by Edward Gately – Feb. 5, 2011
The Arizona Republic
Gray Development Group’s scaled-down proposal for its Blue Sky luxury apartment complex east of Scottsdale Fashion Square cleared the first of three hurdles Thursday with a unanimous favorable recommendation by the city’s Development Review Board.
The changes Gray has made were in response to negotiations with surrounding property owners, ST Residential and Triyar Properties. Their legal protests forced a supermajority vote of 6-1 for City Council approval. Neither protest has been pulled.
In November, the council voted to postpone Gray’s proposal indefinitely. Because the plan includes numerous changes, it was sent back for reconsideration by the Development Review Board and the Planning Commission before heading to the council later this month.
Gray’s original proposal included 1,196 apartment units and a maximum building height of 133 feet excluding an additional 15 feet for rooftop mechanical needs.
The proposal now includes:
– 749 units.
– Three buildings, down from five.
– A maximum building height of 128 feet, including rooftop mechanical.
The tallest building, along Scottsdale Road, would be just north of the Triyar retail center on the northeastern corner of Scottsdale and Camelback roads. The other two buildings, including a second building along Scottsdale Road and one along Arizona Canal, would have a maximum height of 118 feet.
The board’s favorable recommendation was for amended development standards as part of the city’s downtown infill incentive district. It was not for the site plan or design.
The recommendation included a stipulation that Gray remain flexible with its site plan to address ongoing concerns about traffic and the heights and setback of the buildings along Scottsdale Road.
Board member David Brantner said Blue Sky will be a “great project” for the city, but the building mass along Scottsdale Road is a concern. He would like to see Gray “break up and soften” the building heights along that street.
ST Residential owns and manages the Safari Drive condominium complex east of the Blue Sky site.
This week, ST Residential filed a new legal protest against Gray’s latest proposal. It has not been appeased by the changes Gray has made, said Randy Grant, a Scottsdale resident and company spokesman.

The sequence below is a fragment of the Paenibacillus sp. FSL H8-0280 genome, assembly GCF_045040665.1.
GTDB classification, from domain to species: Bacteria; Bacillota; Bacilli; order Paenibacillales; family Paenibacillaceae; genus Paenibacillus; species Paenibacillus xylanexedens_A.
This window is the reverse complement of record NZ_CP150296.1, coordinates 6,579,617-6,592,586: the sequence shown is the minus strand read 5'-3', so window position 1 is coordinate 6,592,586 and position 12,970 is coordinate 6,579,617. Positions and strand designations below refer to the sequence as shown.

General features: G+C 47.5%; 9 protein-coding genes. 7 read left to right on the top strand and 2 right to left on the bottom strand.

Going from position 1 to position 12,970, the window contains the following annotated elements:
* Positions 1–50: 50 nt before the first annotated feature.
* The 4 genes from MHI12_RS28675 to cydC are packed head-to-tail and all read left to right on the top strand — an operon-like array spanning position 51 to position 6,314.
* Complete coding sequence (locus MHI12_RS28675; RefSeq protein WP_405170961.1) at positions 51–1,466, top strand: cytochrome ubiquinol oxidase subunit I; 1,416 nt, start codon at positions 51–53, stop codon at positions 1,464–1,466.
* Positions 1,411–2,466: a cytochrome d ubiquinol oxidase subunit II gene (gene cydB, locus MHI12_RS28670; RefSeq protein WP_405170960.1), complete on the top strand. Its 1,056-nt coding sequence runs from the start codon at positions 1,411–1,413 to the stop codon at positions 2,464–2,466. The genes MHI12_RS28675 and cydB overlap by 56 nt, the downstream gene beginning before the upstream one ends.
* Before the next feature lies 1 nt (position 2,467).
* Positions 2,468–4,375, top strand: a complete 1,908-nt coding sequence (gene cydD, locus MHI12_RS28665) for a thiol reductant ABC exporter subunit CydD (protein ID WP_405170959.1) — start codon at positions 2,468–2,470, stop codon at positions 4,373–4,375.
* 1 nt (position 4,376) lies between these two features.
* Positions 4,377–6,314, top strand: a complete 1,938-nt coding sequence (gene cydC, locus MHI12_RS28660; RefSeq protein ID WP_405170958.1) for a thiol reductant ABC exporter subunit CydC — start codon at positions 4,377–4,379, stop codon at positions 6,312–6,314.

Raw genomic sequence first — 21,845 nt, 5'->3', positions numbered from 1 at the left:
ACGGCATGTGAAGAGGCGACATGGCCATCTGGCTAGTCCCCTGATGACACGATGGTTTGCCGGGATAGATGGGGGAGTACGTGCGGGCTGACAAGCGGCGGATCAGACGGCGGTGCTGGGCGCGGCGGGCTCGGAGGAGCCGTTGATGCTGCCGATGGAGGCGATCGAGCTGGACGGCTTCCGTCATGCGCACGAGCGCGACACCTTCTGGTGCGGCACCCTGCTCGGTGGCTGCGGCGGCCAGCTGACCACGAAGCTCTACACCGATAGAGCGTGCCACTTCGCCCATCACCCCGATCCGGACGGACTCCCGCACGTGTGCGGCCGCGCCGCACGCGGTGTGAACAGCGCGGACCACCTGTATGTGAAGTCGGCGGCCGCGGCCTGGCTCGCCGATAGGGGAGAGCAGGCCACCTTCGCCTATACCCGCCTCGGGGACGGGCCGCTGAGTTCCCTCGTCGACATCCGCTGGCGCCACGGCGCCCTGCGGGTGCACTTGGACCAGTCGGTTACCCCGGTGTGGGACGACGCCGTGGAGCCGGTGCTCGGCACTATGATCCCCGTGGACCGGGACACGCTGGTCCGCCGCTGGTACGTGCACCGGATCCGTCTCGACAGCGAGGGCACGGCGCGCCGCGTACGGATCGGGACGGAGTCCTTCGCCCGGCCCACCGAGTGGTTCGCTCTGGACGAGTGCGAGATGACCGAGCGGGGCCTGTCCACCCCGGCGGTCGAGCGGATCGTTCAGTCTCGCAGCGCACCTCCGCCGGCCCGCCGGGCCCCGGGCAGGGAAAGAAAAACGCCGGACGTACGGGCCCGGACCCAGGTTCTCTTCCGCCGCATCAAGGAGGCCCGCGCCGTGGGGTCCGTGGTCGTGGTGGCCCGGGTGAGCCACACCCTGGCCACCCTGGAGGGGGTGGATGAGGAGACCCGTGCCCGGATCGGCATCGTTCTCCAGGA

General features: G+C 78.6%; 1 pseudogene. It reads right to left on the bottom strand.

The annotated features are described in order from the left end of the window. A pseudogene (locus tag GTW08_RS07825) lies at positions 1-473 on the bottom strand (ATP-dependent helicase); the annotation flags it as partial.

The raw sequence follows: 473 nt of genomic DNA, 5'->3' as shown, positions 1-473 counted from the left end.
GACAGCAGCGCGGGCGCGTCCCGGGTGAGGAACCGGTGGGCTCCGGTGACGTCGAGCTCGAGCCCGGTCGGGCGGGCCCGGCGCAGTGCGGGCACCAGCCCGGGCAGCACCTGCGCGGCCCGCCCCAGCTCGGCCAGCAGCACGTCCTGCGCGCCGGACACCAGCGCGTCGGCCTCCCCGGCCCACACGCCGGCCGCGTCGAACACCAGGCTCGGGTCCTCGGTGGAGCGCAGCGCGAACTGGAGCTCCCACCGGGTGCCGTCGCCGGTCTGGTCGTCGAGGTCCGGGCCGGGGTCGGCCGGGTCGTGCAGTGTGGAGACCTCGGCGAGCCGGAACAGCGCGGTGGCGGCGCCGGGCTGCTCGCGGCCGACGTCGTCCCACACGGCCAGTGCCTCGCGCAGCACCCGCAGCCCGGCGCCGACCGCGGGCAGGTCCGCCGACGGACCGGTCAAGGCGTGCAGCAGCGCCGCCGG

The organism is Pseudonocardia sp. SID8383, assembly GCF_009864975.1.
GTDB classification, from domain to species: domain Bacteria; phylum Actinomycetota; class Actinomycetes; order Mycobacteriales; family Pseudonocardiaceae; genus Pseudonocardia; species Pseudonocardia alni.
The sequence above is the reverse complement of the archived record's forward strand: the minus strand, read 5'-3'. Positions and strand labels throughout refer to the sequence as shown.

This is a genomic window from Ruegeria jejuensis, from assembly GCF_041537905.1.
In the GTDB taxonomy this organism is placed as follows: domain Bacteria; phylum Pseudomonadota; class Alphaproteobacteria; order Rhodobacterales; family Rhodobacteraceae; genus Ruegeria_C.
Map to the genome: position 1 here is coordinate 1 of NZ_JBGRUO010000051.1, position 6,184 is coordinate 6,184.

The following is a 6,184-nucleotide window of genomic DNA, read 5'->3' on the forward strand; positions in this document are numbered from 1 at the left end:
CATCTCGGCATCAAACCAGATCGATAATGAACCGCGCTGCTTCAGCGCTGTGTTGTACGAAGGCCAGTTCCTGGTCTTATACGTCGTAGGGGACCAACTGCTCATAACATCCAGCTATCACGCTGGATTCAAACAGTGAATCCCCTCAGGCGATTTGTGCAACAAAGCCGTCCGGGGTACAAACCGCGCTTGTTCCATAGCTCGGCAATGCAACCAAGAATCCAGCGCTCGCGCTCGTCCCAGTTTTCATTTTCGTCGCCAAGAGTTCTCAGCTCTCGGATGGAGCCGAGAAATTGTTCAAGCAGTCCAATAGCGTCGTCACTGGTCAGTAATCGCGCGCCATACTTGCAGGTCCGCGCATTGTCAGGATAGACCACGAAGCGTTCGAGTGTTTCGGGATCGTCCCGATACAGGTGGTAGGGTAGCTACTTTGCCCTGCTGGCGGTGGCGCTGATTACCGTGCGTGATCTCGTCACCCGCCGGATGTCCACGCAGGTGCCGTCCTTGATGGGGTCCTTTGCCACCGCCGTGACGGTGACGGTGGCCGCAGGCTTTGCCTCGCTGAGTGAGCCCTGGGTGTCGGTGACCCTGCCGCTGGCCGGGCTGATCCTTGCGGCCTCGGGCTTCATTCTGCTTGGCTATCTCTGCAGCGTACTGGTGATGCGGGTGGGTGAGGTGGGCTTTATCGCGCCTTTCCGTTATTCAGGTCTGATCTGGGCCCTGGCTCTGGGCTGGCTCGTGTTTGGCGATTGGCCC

“We just wanted to reaffirm our continuing opposition even to the site plan that’s being proposed now,” he said. “It’s still too much development on the property. Some of the sheer building faces are too dramatic, and I think the project is too dense. We want to be able to support it.”
Board member Eric Gerster said the changes Gray has made to appease its neighbors haven’t necessarily improved the proposal. He also said he is bothered by surrounding property owners having such a heavy influence on the proposal when they are looking out for their “own self-interest” and not the community’s.
“I don’t like where this is heading,” he said.
Brian Kearney, Gray’s chief operating officer, told the board that his development team has worked hard to address adjacent property owners’ concerns, and that the team has reached a point where it has to move forward with a plan.
“I think there was an appreciation by the board for what we’ve done to try to respond to both our immediate neighbors as well as the general public, and I think they continue to see the themes that have been important to the community in what we have presented,” he said. “And for that reason they were willing to support us moving on.”
Grant said Gray can and should continue to make changes to address their concerns.
“There have been five or six site plans, and each one was as far as they could go,” he said. “It really comes down to what’s appropriate, not ‘Is this better than the previous one?’ . . . and I think we’re still a ways away from that.”